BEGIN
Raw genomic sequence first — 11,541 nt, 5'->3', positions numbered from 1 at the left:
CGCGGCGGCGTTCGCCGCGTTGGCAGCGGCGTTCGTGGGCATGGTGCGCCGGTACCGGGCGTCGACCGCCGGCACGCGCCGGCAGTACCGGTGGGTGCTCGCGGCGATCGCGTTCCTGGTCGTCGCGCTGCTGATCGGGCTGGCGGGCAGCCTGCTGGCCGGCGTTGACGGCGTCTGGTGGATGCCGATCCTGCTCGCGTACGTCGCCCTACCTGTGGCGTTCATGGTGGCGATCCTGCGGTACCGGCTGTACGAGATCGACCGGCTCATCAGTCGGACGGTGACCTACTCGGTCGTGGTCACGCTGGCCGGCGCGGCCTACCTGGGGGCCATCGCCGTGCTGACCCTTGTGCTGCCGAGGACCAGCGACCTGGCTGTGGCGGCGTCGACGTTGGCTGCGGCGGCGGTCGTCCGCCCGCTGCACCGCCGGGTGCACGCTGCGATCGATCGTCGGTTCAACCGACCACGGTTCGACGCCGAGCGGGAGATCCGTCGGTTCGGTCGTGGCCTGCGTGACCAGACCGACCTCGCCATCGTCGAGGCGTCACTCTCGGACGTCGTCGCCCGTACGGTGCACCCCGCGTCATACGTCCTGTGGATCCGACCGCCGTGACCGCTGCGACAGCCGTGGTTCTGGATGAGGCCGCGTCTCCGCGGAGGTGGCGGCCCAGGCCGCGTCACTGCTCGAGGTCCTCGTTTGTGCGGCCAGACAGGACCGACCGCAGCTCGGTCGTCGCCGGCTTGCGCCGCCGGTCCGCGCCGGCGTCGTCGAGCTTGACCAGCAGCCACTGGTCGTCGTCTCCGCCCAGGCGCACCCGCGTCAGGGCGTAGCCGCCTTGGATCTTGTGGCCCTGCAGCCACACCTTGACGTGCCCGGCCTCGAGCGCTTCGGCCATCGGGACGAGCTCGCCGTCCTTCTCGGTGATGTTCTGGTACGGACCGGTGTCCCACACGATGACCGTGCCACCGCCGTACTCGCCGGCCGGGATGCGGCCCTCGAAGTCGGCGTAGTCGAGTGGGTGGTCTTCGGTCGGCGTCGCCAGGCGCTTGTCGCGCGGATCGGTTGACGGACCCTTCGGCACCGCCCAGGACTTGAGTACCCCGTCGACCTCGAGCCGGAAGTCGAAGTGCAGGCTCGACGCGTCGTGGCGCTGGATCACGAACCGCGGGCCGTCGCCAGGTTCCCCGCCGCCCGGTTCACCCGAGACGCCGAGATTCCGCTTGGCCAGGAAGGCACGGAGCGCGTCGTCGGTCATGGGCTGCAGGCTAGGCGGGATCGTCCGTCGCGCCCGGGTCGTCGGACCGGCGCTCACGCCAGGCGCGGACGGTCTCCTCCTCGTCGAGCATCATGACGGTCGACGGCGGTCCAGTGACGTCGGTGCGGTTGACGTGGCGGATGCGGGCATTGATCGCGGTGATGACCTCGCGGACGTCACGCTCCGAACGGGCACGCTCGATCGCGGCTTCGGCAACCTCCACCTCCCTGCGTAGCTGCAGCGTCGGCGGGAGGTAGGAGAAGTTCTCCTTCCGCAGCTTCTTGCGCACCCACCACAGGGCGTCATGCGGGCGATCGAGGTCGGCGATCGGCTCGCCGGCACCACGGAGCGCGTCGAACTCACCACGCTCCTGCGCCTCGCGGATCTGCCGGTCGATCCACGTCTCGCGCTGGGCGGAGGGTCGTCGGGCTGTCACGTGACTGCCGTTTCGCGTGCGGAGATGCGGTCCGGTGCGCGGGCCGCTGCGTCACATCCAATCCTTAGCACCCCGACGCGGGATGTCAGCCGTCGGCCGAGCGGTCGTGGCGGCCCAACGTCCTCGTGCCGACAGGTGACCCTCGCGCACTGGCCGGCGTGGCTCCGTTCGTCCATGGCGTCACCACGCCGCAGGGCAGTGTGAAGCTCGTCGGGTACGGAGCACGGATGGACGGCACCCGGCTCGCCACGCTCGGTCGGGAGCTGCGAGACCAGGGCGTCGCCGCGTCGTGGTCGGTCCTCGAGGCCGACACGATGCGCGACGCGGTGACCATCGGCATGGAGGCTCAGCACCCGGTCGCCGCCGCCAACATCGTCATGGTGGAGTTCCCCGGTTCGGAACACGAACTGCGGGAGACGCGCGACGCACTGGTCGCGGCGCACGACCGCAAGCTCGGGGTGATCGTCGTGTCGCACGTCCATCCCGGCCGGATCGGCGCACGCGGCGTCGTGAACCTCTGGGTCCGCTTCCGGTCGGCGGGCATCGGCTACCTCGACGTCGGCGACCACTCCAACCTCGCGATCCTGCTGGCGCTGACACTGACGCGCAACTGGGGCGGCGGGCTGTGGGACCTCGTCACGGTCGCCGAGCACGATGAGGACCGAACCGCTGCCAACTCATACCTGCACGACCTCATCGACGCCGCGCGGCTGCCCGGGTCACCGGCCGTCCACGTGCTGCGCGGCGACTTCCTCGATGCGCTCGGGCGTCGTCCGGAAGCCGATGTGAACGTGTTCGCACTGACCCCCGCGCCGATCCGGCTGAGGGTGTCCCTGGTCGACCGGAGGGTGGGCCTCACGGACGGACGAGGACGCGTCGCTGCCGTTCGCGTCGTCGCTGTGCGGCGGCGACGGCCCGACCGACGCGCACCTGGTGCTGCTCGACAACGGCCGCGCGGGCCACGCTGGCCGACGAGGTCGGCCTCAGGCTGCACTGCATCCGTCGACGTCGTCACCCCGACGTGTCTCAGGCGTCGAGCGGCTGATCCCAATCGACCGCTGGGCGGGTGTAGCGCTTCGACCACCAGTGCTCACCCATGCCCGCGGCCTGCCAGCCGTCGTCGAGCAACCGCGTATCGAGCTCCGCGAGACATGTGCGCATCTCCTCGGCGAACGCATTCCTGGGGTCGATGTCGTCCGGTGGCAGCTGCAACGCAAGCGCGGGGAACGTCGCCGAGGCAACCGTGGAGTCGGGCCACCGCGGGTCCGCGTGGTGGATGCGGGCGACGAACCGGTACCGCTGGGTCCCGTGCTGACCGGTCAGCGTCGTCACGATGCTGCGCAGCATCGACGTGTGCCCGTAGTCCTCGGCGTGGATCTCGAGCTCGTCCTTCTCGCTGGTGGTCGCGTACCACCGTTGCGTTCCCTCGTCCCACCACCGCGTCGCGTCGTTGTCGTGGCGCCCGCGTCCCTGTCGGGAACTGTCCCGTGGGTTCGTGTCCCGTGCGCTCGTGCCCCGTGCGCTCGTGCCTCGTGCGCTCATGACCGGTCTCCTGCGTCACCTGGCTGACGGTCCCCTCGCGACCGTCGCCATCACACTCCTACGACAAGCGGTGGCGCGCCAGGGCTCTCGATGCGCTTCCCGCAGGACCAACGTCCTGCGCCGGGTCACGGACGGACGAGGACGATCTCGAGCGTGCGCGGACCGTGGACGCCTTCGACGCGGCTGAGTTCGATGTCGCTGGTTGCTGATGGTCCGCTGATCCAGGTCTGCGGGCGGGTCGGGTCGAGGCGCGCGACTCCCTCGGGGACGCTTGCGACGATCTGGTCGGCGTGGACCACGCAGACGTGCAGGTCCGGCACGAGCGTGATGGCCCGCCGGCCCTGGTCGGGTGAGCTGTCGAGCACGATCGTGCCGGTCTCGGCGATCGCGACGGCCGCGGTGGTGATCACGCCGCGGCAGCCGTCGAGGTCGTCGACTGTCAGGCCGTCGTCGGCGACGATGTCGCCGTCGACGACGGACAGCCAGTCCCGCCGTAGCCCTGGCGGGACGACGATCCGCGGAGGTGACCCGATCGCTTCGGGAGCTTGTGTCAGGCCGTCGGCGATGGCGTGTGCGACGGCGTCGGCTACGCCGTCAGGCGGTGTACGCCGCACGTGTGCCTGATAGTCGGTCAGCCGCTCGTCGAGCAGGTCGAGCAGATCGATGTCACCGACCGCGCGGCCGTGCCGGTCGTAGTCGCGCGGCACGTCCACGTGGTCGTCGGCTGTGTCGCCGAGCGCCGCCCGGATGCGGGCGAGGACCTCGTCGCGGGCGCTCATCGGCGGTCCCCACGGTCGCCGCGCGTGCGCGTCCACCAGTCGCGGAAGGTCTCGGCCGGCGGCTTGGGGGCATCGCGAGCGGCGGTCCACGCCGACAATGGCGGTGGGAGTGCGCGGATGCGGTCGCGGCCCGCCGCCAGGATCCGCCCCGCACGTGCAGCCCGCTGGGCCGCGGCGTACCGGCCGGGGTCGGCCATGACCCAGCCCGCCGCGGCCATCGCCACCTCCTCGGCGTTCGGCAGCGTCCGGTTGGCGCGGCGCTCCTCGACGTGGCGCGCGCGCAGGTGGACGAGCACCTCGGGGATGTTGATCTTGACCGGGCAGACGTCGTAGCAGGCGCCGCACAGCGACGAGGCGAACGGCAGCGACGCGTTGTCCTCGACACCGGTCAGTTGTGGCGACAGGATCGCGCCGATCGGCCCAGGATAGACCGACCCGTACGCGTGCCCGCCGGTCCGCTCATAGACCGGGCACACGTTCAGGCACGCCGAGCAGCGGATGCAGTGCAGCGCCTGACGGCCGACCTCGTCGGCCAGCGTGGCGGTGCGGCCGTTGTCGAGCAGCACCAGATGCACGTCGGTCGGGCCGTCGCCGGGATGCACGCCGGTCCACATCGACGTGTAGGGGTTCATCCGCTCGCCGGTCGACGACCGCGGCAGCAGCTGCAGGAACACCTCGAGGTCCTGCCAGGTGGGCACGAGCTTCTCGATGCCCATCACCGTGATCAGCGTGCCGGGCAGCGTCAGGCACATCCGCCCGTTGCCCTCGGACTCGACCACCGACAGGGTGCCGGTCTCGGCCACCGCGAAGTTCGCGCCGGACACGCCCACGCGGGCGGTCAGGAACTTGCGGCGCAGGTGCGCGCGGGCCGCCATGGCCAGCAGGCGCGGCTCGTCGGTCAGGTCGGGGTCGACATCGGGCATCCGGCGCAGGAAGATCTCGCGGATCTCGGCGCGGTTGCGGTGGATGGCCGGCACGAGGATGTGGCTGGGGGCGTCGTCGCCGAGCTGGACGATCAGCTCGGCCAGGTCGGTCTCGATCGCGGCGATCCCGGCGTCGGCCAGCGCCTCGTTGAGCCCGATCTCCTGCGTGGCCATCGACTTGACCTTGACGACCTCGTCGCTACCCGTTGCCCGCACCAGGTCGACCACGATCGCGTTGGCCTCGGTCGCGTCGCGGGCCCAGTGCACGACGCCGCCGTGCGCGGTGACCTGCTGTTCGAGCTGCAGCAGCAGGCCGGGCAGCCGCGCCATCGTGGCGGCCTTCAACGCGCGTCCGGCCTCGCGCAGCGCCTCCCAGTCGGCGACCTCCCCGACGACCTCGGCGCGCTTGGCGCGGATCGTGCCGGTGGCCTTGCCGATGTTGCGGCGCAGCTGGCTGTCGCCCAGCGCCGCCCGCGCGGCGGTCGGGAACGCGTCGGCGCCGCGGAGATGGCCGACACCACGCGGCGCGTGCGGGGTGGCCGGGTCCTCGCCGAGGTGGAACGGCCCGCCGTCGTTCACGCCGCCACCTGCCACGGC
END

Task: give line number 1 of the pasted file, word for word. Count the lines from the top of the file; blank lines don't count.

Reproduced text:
Raw genomic sequence first — 11,541 nt, 5'->3', positions numbered from 1 at the left: